Which wheelset is best for you is largely based on your physique and the type of riding you prefer. As a rule, heavier riders should stay away from lightweight carbon hoops and rather opt for something a little beefier with a higher spoke count for added strength. Lighter riders can get away with using something a little more feathery but even cross-country mountain biking has started to get more technical over the past few years, and wheel choice has become more important than ever before.
From the hubs and spokes to the rim itself, wheels take a significant amount of abuse out on the trail and you should always consider choosing reliability over weight saving — after all, a wheelset is a long-term investment and should never be a cost-cutting exercise.
Before splurging on a new set of mountain bike wheels it’s worth looking into the anatomy of the wheel and dissecting the various components that make the wheel spin, to gain an understanding of how things work.
1. Wheel size
Back in the early days of mountain biking, the industry-standard was the 26-inch wheel. And while the smaller size made for nimble handling - particularly on technical switchbacks and tighter terrain - the trade-off was less straight-line speed, compliance and traction. The birth of the 29er or 29-inch wheel heralded a new dawn for all forms of mountain biking, the larger circumference improving such attributes as rolling speed, grip and overall compliance thanks to the large-volume tires. The 29er has become the staple choice among cross-country and marathon riders and has now made its way into the world of downhill and enduro racing too. But not everybody is sold on the larger-is-better concept — enter the 27.5-inch or 650b wheel which represents a happy medium between both extremes, combining the grip and roll of the 29er with the weight advantage of the 26er.
2. Rim material
Mountain bike wheels are manufactured from either carbon fiber or aluminum, both of which have their own pros and cons. Carbon wheels are stiff, light, strong and also absorb trail buzz to a certain extent but they’re expensive. Aluminum on the other hand is a lot cheaper and, while it also delivers a fairly decent amount of stiffness and performance, they are prone to flex and dents but can be trued and repaired — carbon not so much.
3. Rim width
Rim width has become a hotly debated topic over the years in all forms of cycling, owing to the lower rolling resistance and better grip offered by fitting larger-volume . The important factor to note here is internal rim width which dictates what tires you can safely use — as a rule of thumb, the wider the rim, the greater the tire volume and contact patch with the trail. Rim widths differ vastly between cross-country, downhill and enduro wheels with profiles ranging from 23mm to 35mm.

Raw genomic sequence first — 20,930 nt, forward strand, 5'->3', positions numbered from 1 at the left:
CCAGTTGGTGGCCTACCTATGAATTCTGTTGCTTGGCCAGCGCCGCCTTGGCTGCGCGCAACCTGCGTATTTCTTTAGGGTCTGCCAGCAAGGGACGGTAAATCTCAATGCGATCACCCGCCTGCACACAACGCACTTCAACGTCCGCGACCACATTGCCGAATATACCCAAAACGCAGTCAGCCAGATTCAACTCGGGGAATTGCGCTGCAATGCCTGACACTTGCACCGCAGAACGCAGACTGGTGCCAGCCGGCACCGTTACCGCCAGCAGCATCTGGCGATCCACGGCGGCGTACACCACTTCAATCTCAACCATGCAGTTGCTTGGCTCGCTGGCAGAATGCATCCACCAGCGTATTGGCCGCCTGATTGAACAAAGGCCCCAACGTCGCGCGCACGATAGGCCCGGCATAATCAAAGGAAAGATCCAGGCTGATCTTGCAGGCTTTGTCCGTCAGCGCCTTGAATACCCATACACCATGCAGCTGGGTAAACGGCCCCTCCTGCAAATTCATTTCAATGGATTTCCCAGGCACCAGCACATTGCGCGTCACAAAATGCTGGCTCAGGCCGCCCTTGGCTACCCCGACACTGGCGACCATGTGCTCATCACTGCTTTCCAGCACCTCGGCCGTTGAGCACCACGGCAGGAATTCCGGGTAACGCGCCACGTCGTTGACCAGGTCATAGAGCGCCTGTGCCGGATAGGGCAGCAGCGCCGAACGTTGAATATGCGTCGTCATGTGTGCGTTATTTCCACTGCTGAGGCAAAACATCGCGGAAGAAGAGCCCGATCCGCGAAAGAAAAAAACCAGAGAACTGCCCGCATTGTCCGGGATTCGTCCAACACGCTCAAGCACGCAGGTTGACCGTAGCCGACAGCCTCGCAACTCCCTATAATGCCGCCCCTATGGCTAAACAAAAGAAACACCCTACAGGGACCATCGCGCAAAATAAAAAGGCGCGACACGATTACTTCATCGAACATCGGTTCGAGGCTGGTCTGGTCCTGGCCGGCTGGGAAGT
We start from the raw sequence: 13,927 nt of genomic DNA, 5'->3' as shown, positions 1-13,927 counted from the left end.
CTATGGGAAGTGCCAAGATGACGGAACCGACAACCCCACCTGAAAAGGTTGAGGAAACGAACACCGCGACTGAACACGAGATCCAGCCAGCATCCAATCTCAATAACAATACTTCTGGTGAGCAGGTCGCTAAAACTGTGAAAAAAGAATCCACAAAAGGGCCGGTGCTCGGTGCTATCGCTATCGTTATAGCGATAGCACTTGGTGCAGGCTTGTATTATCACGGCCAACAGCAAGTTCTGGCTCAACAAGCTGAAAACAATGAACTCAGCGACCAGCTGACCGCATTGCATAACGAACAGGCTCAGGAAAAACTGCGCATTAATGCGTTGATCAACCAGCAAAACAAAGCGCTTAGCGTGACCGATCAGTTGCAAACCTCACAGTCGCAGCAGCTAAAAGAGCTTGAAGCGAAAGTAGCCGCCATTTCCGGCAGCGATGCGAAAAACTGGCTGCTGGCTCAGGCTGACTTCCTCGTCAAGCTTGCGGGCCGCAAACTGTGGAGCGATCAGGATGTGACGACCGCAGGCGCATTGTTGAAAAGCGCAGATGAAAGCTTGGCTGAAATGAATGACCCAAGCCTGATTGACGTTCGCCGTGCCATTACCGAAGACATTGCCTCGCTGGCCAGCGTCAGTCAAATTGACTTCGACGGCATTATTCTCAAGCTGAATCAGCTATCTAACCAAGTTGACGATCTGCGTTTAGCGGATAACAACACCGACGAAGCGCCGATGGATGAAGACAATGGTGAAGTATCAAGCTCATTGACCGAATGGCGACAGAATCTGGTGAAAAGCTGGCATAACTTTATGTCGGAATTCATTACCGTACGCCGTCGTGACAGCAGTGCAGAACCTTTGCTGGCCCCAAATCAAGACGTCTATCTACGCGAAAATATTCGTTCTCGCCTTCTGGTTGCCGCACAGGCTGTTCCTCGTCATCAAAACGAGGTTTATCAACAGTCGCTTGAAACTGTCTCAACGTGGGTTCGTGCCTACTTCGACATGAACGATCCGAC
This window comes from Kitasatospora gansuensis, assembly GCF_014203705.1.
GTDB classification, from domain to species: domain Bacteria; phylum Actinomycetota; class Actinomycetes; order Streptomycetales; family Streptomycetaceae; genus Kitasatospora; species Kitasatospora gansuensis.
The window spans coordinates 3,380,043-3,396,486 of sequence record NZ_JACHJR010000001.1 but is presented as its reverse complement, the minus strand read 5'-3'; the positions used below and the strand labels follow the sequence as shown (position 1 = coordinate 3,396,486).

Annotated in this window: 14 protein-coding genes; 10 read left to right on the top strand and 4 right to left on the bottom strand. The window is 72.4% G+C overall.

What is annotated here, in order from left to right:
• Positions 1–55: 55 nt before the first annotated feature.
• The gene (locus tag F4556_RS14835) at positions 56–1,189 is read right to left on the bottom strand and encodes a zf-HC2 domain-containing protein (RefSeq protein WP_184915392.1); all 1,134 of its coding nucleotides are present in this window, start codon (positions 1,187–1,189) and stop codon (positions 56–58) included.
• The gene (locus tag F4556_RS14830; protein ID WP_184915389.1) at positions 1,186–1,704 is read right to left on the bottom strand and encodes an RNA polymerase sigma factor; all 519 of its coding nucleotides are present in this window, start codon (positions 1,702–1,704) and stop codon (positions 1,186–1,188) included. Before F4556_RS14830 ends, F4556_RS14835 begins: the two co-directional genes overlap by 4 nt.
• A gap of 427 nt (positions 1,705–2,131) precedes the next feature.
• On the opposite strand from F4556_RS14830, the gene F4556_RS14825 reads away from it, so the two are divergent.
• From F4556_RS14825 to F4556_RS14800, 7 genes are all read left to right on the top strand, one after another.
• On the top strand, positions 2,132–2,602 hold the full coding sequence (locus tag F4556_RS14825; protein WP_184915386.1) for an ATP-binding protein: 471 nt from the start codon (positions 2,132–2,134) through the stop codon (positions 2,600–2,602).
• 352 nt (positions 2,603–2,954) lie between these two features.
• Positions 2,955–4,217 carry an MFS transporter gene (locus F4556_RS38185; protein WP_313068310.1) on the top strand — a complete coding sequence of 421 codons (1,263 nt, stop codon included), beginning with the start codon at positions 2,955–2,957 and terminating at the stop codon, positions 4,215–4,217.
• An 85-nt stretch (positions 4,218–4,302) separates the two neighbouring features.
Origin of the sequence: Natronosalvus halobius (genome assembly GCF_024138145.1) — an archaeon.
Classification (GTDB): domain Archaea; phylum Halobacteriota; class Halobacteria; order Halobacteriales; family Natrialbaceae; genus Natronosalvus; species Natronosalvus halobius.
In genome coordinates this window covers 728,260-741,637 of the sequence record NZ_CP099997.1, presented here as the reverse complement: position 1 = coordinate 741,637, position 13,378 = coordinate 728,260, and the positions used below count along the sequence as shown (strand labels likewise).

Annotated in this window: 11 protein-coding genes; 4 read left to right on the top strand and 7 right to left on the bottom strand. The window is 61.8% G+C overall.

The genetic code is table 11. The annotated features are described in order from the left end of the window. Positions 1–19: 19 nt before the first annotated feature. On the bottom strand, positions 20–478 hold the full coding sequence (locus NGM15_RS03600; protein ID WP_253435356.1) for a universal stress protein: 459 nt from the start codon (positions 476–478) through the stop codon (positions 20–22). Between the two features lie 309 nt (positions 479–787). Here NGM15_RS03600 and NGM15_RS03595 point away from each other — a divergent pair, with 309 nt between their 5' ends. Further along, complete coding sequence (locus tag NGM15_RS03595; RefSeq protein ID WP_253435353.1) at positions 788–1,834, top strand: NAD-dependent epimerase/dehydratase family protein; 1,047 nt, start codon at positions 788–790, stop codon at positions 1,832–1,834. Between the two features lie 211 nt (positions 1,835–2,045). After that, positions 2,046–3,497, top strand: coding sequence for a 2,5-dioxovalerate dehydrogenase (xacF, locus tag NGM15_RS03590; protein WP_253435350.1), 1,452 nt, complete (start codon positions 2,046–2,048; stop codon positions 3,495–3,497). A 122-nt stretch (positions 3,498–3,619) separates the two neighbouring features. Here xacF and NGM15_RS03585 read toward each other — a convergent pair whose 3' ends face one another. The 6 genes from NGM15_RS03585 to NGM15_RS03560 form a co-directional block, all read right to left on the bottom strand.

4. Tire format
Not only has the introduction of to mountain bike tires has reduced the prevalence of pinch flats and punctures, but it’s also improved compliance, traction and speed on the trail. Most wheels are tubeless compatible and come standard with pre-fitted rim tape and valves. While adding tire sealant will fill small holes caused by thorns, sticks and sharp rocks — you may need to carry a tire plug and CO2 canister to fix larger holes.
In a nutshell, spokes connect the hub to the rim and give the wheel its strength and shape. Spoke counts can vary between the front and rear wheel but the latter often employs more spokes for added strength and stiffness. Lacing patterns also vary and have different properties — some wheels are laced with two-cross straight-pull spokes for weight reduction (cross-country) while others employ three-cross-lacing patterns for better strength and torque efficacy (downhill/enduro). Spokes are made from either steel or aluminum and sometimes even carbon fiber.
6. Hubs and axles
The are constructed from aluminum or carbon composite, the hub sits at the very center of the wheel. While the front hub is simple in function, the rear is more complex in design, featuring a freehub body onto which the cassette attaches. It also houses the intricate spring-loaded ratchet-and-pawl mechanism which enables the wheel to spin when freewheeling and engage the transmission when pedaling. Bigger pawls will deal better with more torque (downhill/enduro) while on the opposite end finer pawls will result in a faster engagement and better power delivery (cross-country).
The need to continually improve front- and rear-end stiffness has led to the introduction of thicker, more stable thru-axles that bolt directly into the fork and drop-outs. Most newer bikes offer wider ‘Boost’ axle spacing, which uses a 110x15mm front axle with a 148x12mm rear thru-axle for added levels of stiffness. For more good wheelset , search our product catlog.